Dr Donda West Speaks

Kanye West’s tenth studio album DONDA is dedicated to and named for his late mother. In keeping with this theme, samples featuring the English professor’s voice are included as part of the album’s narrative. Excerpts from a speech she delivered at Chicago State University in 2007 appear prominently on the tracks “Praise God” and title track “Donda”. 

The 30 minute speech was the keynote address as part of the 17th Annual Gwendolyn Brooks Writers’ Conference. Gwendolyn Brooks was a prominent 20th Century writer highly regarded for her work in American literature and poetry, specifically influencing the Chicagoan scene. In 1950, she became the first African American to win a Pulitzer Prize. 

Honoring Gwendolyn Brooks, Chicago's Poet and Pioneer - The Chicago  Community Trust

Brooks also had a personal connection with the Wests, meeting Kanye at a student poetry dinner during his childhood, and anecdotally being impressed by his precocious skills. 

On “Praise God”, Kanye samples an excerpt of his mother reading from Brooks’ 1991 poem “Speech To The Young”. The original poem has a theme of inspiring the next generation despite living in a world set against them.

That she wrote, “Speech to the Young: Speech to the Progress-Toward”
Say to them, say to the down-keepers, the sun-slappers
The self-soilers, the harmony-hushers
Even if you are not ready for the day, it cannot always be night

This was also the major theme of Dr West’s full speech, in which she also read excerpts from her

Donda' album release: Kanye West taps late mother's Chicago State  University ties to honor her - Chicago Sun-Times

book Raising Kanye: Life Lessons from the Mother of a Hip-Hop Superstar published in 2007. She recounts stories of her family history and how her father’s experience with his own father instilled in her, and thus Kanye, a deep sense of family and unconditional love. 

Later on in the album, on title track “Donda”,  Kanye samples another excerpt from his mother’s 2007 speech introducing the topic of discussion, her son.

I got a chance to share not only what he has meant to me
But what he has meant to a generation (Change the time)
As one writer said, we came from somewhere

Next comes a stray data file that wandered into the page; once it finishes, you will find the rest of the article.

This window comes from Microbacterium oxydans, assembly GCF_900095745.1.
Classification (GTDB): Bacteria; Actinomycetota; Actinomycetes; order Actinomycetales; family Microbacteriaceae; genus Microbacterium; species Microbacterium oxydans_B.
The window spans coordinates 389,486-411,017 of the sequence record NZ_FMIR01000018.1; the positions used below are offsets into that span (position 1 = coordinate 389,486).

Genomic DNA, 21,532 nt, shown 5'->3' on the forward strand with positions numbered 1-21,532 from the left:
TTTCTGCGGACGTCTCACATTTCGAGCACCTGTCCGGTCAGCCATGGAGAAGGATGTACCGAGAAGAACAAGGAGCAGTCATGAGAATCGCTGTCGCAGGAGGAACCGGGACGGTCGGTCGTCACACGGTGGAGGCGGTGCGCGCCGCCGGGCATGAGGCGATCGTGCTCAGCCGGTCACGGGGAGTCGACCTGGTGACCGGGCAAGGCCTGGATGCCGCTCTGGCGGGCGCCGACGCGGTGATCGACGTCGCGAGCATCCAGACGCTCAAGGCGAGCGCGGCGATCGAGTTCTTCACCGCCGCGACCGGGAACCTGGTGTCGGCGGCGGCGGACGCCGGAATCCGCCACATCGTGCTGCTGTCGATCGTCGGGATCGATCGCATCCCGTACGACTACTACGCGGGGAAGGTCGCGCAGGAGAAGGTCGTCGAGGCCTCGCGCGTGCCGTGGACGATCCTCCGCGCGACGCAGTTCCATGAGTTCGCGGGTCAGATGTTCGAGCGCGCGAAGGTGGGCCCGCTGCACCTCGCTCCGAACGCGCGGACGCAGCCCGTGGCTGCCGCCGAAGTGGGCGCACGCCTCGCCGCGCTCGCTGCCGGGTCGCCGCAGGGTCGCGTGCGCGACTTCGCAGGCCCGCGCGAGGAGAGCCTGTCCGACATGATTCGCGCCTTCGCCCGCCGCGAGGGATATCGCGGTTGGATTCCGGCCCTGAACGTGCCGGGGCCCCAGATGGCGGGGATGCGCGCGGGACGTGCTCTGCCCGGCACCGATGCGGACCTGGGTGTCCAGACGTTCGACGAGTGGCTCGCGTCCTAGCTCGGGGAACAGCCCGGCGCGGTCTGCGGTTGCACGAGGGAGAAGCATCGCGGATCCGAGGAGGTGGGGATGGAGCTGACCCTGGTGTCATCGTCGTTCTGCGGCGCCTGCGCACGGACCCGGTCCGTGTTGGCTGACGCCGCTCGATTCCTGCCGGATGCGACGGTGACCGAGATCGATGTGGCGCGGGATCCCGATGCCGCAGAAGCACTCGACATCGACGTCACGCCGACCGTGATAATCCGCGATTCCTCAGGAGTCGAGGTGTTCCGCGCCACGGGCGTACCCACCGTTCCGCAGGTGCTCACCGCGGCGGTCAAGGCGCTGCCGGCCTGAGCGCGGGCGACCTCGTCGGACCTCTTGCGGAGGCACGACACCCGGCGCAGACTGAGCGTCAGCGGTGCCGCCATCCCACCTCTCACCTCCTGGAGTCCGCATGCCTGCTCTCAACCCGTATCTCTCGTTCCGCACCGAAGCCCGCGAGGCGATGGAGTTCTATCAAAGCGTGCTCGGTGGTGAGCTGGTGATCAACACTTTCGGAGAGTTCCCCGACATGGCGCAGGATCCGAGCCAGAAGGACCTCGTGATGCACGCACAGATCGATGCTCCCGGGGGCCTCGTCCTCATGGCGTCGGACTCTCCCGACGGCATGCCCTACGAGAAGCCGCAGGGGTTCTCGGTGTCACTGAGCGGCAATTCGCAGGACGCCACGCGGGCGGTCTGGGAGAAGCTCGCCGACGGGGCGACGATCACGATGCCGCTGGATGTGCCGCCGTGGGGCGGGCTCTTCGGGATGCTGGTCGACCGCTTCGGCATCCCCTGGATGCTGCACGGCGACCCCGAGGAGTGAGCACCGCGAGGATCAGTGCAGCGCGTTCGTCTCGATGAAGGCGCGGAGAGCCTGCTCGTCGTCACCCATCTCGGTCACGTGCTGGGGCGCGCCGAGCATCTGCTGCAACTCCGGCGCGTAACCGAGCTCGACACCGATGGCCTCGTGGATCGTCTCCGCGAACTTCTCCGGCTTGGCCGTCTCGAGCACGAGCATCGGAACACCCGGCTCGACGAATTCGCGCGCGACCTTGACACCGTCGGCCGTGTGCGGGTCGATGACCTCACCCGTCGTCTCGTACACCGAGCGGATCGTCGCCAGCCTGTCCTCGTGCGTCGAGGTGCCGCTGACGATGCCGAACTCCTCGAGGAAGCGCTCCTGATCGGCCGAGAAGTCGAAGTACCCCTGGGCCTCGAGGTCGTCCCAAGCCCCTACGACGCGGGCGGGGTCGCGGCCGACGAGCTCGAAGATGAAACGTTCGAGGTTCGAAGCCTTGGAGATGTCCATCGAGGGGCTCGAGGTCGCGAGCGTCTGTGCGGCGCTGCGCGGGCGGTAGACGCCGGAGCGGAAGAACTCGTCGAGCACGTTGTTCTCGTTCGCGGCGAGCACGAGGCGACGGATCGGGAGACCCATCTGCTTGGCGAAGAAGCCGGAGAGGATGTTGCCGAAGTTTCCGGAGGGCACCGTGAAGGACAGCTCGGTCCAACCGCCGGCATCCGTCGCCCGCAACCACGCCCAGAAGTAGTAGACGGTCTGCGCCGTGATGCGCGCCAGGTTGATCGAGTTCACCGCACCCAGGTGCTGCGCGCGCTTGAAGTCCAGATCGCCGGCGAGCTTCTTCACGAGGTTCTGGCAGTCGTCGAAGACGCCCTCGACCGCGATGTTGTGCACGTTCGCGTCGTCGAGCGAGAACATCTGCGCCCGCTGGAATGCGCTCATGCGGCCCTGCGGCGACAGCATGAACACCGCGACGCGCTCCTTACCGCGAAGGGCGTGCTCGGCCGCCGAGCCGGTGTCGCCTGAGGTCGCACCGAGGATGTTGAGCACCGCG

Not just from the wombs of our mothers and the seeds of our fathers
But from a long line of generations who came before us

Dr West believed in the power of hip-hop as a cultural force. In her full speech, she references the traditions of other hip-hop thinkers such as Dead Prez, KRS-One, Lupe Fiasco and Talib Kweli as a crucial tool to empower young Black men. Aligning Kanye with these artists, in her view, is simply the next iteration of a culture that has a strong ability to educate and improve on issues of social justice and consciousness.

After reciting lyrics from KRS-One’s “Sound of da Police, Dr West says:

When I listen to these lyrics of KRS-One and to the lyrics of rappers like Common, Mos Def, Chuck D. Dead Prez, Talib Kweli, Ice Cube, Lupe Fiasco and Kanye West, the feeling invoked in me is all too close to what I felt when my dad would talk about his experiences with the Ku Klux Klan. I died a thousand deaths, he’d say, but I lived through all of them.

This idea of passing on wisdom through family and artistic lines is a strong feature not of just Dr West’s speech, but also on the album DONDA as a whole.  The track “Donda” closes with the rhetorical question from Dr West herself: 

What did I teach him? (Glory)
And why Kanye ain’t scared?

It’s also worth noting that longer and additional excerpts from Dr West’s speech  were included in earlier iterations of the album, as revealed in Kanye’s prior listening events. This was most notably done on the emotionally fraught “Never Abandon Your Family”. These samples ultimately were cut from the final streaming version release.

Kanye West pulls off an impressive feat; sells out 70K capacity stadium for  his 'DONDA' album listening session - PHOTOS - GBAfrica
Never abandon your family // (I’m losing my family)

Including his mother’s voice on DONDA is a fitting tribute as she was a well-known public speaker and advocate for education. Adding to the poignancy of the tribute though, the speech was her final prominent public appearance, recorded just one month before her passing on November 10, 2007. 

Donda West was a highly valued member of the wider literature and education worlds, as evidenced by her speaking as an invited honoured guest at such an esteemed event. However, it is her voice as a teacher in Kanye’s personal life that ultimately shaped his attitude to the arts, his faith, and approach to family life, major themes not just on DONDA, but throughout all of Kanye’s entire career. 

Listen to the whole speech below:

Published by Kevin Loo

Live, laugh, stare into the existential void, love

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